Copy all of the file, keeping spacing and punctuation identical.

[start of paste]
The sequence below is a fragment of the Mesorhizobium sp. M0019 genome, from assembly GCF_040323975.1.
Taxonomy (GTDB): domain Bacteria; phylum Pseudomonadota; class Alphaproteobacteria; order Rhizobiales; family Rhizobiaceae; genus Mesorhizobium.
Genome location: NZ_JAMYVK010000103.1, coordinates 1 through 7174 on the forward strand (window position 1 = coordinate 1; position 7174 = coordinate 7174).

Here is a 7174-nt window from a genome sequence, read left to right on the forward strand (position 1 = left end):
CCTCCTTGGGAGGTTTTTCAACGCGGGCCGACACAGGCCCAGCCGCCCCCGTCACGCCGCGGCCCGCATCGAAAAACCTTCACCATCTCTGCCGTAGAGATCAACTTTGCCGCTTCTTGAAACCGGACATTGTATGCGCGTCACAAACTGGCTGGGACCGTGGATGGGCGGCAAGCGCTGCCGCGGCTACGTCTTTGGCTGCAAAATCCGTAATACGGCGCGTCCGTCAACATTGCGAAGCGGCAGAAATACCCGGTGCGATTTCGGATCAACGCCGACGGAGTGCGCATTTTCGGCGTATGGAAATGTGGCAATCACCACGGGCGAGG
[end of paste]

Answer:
The sequence below is a fragment of the Mesorhizobium sp. M0019 genome, from assembly GCF_040323975.1.
Taxonomy (GTDB): domain Bacteria; phylum Pseudomonadota; class Alphaproteobacteria; order Rhizobiales; family Rhizobiaceae; genus Mesorhizobium.
Genome location: NZ_JAMYVK010000103.1, coordinates 1 through 7174 on the forward strand (window position 1 = coordinate 1; position 7174 = coordinate 7174).

Here is a 7174-nt window from a genome sequence, read left to right on the forward strand (position 1 = left end):
CCTCCTTGGGAGGTTTTTCAACGCGGGCCGACACAGGCCCAGCCGCCCCCGTCACGCCGCGGCCCGCATCGAAAAACCTTCACCATCTCTGCCGTAGAGATCAACTTTGCCGCTTCTTGAAACCGGACATTGTATGCGCGTCACAAACTGGCTGGGACCGTGGATGGGCGGCAAGCGCTGCCGCGGCTACGTCTTTGGCTGCAAAATCCGTAATACGGCGCGTCCGTCAACATTGCGAAGCGGCAGAAATACCCGGTGCGATTTCGGATCAACGCCGACGGAGTGCGCATTTTCGGCGTATGGAAATGTGGCAATCACCACGGGCGAGG